With Indo-Canadian relations tense, Indian students and residents who want to settle in Canada are worried India News GeoTv News


In the wake of the recent deterioration in Indo-Canadian relations, fear and anxiety have gripped study abroad aspirants, educational consultants dealing with Canada, and applicants for Canadian permanent residency.

The situation declined after Canada on Monday Expulsion of a high-ranking Indian diplomatThis followed Canadian Prime Minister Justin Trudeau’s statement in the Canadian Parliament indicating the Indian government’s “possible link” to the killing of Khalistani separatist leader Hardeep Singh Nigar in June. Carpenter was fatally shot outside a gurudwara in Surrey, British Columbia.

The two governments are now grappling with strained relations, despite Canada’s large Punjabi and student population in India, and Canadian educational institutions relying heavily on international students, 40% of whom come from India.

The escalating diplomatic tension has cast a shadow over those who wish to study and settle in Canada

“I passed my IELTS (International English Language Testing System) exam just last month, and now I am looking at different universities in Canada, as my ultimate dream is to settle there after my studies. However, I am afraid that the Canadian Embassy may prevent me from getting Student visa,” said Vikramjit Singh Arora, a student from Jalandhar.

Meanwhile, Ashnoor Kaur, another student, says her advisor told her that her “study abroad” opportunities would not be affected, as neither Canada nor India would want to stop the process. “I spoke to my advisor, who is helping me get admission in a Canadian college, and he assured me there is no need to worry,” Kaur said.

Narpat Babbar, education consultant and owner of Jupiter Academy in Jalandhar, is optimistic and says the impact will be short-lived. “It is a temporary phase. Students contribute 30 per cent of their (Canada’s) annual budget. Things will likely return to normal within a couple of months. The country needs more students and may adjust admission criteria at the embassy level,” Babar said.

However, another advisor, Gurpreet Singh, who has a decade of experience in the field, expressed concerns about the ripple effect this situation may have on international students. “Every year, 40 per cent of international students who immigrate to Canada are from India. Canada cannot afford to ignore such a large source of income. Now, we have to see how both countries handle the entry of travelers at their borders,” Singh said. “Some students bear the brunt of this development.”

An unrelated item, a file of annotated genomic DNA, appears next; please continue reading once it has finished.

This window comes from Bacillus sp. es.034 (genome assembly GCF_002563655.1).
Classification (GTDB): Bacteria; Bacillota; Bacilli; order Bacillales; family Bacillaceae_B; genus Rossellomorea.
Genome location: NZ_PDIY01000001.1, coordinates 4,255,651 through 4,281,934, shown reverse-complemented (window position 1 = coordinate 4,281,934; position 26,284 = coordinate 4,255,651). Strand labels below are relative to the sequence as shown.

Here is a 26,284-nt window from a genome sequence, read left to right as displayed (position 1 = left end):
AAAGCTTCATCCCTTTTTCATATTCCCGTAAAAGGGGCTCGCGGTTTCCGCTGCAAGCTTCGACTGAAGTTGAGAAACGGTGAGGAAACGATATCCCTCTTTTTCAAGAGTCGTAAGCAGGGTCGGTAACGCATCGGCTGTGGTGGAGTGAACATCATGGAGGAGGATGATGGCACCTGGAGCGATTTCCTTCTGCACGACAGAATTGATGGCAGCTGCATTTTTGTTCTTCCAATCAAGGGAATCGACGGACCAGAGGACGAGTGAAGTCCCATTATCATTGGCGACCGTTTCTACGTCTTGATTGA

Study abroad veteran Chitrish Dhawan said it was too early to make definitive statements. “Things are likely to become clearer in the coming days,” Dhawan said.

Some advisors noted that those who promote countries other than Canada for study may use this situation to discredit Canada, and make unsubstantiated claims about its impact on study abroad. Concerns have been raised that entry into both countries could become more difficult for students.

“Canada may consider capping the number of students from India in response to this development, although this is unlikely. However, the number of Indian students in Canada is likely to remain large.”

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Meanwhile, a couple from Jalandhar, who had applied for Canadian permanent residency and were expecting to do so by the end of this year, expressed their concern.

“We were eagerly awaiting our PR status by the end of this year, but now we fear it will be delayed. Even if relations improve, it is possible that there will be a delay of a few months.”

Another PR aspirant in Jalandhar is also keeping his fingers crossed. “Most of my family members are settled in Canada, and they are eagerly waiting for me to join them as I am expected to do PR at any moment. India and Canada must act wisely, as these political decisions could affect our future.”


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